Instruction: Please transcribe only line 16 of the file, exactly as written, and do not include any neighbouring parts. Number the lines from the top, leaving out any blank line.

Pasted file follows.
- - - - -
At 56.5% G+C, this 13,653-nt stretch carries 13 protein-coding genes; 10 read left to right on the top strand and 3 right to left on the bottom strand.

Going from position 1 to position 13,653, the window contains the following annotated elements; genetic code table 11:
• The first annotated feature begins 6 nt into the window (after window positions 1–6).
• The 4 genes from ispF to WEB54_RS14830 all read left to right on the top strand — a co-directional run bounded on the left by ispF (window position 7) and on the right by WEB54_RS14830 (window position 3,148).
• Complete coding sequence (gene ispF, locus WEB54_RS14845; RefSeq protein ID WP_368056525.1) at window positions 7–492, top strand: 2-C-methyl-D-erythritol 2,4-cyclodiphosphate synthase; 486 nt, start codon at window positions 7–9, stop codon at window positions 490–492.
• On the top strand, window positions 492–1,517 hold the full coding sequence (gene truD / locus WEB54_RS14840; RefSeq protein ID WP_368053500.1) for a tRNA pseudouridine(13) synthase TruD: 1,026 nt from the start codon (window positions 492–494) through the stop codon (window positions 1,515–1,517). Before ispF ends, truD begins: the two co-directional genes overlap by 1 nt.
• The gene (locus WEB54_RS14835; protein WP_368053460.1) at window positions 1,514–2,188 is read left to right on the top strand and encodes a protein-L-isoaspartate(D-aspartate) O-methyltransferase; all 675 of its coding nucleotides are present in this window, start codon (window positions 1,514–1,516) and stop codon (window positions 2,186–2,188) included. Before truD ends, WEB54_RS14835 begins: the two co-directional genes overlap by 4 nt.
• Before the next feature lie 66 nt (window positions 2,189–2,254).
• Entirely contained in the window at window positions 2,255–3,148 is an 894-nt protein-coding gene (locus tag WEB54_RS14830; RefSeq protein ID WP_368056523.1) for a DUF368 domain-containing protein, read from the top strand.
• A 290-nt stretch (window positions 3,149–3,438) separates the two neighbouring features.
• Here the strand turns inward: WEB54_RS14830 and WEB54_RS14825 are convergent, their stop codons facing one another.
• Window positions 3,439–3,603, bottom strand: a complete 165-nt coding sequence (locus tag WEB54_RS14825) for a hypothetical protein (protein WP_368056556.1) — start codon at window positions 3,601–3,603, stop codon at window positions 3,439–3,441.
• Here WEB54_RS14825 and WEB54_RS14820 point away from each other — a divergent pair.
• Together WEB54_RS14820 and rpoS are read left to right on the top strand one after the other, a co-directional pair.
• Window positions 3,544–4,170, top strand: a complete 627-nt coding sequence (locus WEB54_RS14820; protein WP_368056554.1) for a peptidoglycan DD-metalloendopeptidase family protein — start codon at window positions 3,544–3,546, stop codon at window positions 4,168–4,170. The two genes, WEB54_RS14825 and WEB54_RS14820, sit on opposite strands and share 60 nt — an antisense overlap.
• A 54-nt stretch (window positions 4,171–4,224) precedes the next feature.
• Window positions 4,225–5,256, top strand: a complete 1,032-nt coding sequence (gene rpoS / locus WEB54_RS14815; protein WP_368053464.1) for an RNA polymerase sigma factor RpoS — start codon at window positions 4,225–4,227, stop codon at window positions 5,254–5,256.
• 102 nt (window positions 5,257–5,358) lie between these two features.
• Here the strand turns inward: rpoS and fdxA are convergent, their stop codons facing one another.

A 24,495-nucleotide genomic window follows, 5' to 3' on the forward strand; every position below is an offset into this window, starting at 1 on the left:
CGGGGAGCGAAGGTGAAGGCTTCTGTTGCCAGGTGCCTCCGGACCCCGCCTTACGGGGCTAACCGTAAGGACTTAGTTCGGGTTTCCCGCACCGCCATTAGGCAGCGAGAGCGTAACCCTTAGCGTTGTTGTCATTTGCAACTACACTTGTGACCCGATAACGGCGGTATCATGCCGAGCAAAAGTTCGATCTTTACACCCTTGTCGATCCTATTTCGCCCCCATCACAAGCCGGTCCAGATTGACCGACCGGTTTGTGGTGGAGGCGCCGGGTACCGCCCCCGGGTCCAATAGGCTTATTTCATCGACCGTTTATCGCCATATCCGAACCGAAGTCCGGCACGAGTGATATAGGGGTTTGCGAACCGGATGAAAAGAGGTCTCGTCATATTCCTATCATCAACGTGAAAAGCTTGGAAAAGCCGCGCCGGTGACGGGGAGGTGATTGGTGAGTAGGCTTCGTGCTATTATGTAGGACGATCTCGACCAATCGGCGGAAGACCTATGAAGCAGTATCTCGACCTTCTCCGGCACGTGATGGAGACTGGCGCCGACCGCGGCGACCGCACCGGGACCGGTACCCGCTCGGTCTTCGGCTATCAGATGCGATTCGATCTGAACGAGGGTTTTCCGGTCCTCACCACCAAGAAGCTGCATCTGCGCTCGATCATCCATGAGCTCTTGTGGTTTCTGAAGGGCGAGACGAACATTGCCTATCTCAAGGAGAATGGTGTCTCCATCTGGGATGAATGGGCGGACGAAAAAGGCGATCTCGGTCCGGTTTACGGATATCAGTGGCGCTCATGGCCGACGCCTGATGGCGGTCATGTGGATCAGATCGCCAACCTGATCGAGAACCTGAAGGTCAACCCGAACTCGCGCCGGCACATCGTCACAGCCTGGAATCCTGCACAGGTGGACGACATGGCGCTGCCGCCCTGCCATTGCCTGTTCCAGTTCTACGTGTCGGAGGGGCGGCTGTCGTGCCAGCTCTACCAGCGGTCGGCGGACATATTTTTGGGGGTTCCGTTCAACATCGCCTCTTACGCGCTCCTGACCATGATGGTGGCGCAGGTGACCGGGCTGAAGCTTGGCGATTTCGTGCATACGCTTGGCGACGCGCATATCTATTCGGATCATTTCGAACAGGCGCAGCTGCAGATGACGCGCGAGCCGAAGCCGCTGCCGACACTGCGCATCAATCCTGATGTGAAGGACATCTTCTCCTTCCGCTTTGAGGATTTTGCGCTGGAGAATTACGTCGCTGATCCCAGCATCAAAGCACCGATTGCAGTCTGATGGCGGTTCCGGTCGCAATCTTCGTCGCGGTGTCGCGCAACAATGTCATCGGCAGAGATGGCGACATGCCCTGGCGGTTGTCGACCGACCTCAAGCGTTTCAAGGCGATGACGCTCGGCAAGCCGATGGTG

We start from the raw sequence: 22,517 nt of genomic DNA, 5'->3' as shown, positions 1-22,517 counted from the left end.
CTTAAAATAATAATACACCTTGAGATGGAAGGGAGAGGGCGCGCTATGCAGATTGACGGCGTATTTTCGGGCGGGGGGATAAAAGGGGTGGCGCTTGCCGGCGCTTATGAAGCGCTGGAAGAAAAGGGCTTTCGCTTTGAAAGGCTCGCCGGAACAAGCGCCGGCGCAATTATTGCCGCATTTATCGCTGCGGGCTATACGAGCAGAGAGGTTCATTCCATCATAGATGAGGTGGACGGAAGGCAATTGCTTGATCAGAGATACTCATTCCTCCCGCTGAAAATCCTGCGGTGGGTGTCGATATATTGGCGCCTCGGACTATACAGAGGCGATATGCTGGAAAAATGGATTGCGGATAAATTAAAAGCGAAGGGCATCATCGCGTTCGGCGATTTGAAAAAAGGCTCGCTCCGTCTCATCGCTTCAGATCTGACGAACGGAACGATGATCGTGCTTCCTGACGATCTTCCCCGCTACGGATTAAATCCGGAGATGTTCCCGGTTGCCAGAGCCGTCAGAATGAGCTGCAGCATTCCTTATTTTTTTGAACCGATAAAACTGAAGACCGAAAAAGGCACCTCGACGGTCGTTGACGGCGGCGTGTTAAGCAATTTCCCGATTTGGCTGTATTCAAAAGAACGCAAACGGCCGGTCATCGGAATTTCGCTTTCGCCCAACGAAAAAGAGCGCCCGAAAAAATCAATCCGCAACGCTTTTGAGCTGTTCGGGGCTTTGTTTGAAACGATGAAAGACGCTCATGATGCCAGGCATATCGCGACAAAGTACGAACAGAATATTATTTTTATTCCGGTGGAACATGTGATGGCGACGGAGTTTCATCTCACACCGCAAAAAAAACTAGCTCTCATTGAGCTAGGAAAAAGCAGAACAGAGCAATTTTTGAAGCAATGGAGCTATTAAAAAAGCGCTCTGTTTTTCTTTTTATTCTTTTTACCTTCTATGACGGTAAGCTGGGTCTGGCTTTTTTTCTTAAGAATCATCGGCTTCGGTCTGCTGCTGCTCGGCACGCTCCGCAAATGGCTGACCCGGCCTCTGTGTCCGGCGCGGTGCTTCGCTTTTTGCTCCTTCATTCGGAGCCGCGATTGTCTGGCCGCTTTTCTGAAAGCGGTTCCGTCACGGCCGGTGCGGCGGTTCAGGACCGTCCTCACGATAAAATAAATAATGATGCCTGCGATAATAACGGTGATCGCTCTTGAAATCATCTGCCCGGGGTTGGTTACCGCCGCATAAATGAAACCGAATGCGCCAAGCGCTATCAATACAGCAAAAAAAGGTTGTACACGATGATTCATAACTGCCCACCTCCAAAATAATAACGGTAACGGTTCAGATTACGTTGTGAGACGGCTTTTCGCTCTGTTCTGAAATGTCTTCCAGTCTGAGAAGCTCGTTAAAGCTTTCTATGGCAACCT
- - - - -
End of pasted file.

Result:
• A 54-nt stretch (window positions 4,171–4,224) precedes the next feature.